If Warrington was the testing ground, then 18 June 1984 at Orgreave was the manual in full throttle. This time, the level of violence was scaled up, with the senior police not only deploying officers on horseback to charge the crowd, but also dog handlers and, for the very first time, a fearsome squad of officers with short shields and batons to pick off any miner unlucky enough not to be able to make their escape. It was accepted by officers giving evidence during the 1985 trial that all these tactics were used to ‘terrify’ the striking miners; officers even said they had been told by their seniors that simply being present was grounds for arrest. Lawyers who attended the aftermath of that day in police stations witnessed the horrific injuries sustained by some and commented at the time that it was a miracle that no one died as a result of the policing tactics used.

The Orgreave trial collapsed as a result of the prosecution recognising they could no longer maintain that there was any case to answer, and subsequently all miners charged had their cases dropped. But what failed to follow, just like at Warrington, was any accountability for the actions of the police. Once again, senior police officers had confidence not only that they could repeat their actions, but that they did so with the full support of those in (the know of) the leadership of the Tory government of the day. What Charged does so well is evidence the involvement of that government from the very start: the establishment of a secret committee, often chaired by Thatcher herself; the level of detail that this committee demanded being briefed on; the sharing of intelligence; and the interference in local justice, including the repeated requests for more miners to be charged.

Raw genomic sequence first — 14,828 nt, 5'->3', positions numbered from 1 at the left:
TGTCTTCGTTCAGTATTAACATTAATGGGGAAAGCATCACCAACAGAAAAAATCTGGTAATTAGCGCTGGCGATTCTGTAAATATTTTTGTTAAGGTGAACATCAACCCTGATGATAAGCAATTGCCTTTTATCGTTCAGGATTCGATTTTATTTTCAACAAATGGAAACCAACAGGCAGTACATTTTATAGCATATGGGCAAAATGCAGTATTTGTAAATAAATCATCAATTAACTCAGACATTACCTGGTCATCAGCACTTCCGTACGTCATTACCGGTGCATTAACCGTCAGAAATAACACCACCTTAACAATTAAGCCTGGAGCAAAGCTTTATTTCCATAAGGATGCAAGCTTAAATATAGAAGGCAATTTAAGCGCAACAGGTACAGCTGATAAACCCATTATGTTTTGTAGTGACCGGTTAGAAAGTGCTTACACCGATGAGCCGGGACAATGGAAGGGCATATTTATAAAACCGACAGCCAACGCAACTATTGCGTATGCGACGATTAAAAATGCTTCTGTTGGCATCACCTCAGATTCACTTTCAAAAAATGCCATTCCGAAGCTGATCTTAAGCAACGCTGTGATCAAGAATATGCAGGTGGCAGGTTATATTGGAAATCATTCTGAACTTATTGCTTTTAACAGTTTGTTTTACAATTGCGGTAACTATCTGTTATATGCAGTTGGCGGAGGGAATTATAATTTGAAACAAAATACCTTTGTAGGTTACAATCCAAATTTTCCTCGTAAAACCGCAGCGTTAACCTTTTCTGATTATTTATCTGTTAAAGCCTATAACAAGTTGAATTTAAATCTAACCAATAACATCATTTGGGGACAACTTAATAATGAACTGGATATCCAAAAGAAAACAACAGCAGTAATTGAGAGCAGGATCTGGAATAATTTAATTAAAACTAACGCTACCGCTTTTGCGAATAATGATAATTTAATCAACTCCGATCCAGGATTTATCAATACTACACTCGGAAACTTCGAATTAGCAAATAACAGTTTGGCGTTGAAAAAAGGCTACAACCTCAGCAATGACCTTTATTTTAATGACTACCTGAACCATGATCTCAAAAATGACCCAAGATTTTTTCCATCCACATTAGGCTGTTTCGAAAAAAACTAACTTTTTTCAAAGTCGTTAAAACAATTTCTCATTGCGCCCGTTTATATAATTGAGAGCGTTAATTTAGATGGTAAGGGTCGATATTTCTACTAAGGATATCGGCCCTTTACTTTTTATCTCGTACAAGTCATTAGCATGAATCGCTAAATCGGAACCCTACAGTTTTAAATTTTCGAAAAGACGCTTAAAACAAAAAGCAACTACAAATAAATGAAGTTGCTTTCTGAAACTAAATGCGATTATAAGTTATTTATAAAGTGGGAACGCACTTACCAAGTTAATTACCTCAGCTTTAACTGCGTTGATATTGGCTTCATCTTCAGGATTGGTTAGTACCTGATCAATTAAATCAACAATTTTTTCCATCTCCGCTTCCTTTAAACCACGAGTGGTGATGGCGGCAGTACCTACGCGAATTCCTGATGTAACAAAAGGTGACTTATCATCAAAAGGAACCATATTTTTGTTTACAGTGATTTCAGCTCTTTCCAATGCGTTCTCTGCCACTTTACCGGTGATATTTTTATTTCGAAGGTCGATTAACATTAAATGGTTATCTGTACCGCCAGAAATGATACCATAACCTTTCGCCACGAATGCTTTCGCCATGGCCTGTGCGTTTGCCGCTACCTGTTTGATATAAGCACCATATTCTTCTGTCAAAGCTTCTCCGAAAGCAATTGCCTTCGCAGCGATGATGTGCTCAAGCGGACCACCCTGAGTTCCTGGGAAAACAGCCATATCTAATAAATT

The book competently and compellingly goes through the expansion of tactics to include kettling and the repeated acts of mass arrests and the over-charging those arrested, and police evidence failing to stand up to scrutiny in the criminal courts.

The other common denominator, so prevalent during the miners’ strike and since, is the role of the mainstream media. The attacks on the miners, along with the lies about Liverpool fans at Hillsborough and the printers at Wapping, are being repeated to whip up hate against Black Lives Matters protestors and Extinction Rebellion. The vicious attacks on the RMT union this week ahead of the strike action planned for later this month is not done in isolation but is inextricably linked with the false narrative Johnson’s government is trying its best to get the public to believe.

Any striking miner from 1984/85 will tell you that by striking for their jobs and community, they were also standing up against what the Thatcher government would legislate for—namely, the Britain we have today, including the cost of living crisis, where private energy and transport companies are escalating our bills beyond our income, the rise of in-work poverty through low wages and zero hours contracts, and the lack of any social security in a benefits system that seeks to sanction those in need. The government will try to silence anyone who wants to raise their voice against any of this with a whole load of new legislation. This will give state spies complete freedom to infiltrate any group that they see as a threat, plus immunity against prosecution for any criminal acts they may commit whilst undercover, and new, extensive, and authoritarian laws against protest which can only be described as fascist.

As the Orgreave Truth and Justice Campaign has always maintained, our struggle for justice is not simply an act to right the wrongs of the past. We have always maintained, as do Livingstone and Foot, that if there had been an inquiry into Orgreave then the police and government would not be able to justify their actions against protestors today. When you read Charged, you will see ours is one of many struggles, past and present. This Saturday, whether you are marching at the TUC Rally in London or at our Orgreave Rally in Sheffield, remember that now is the time we recognise our strength in solidarity, and stand together.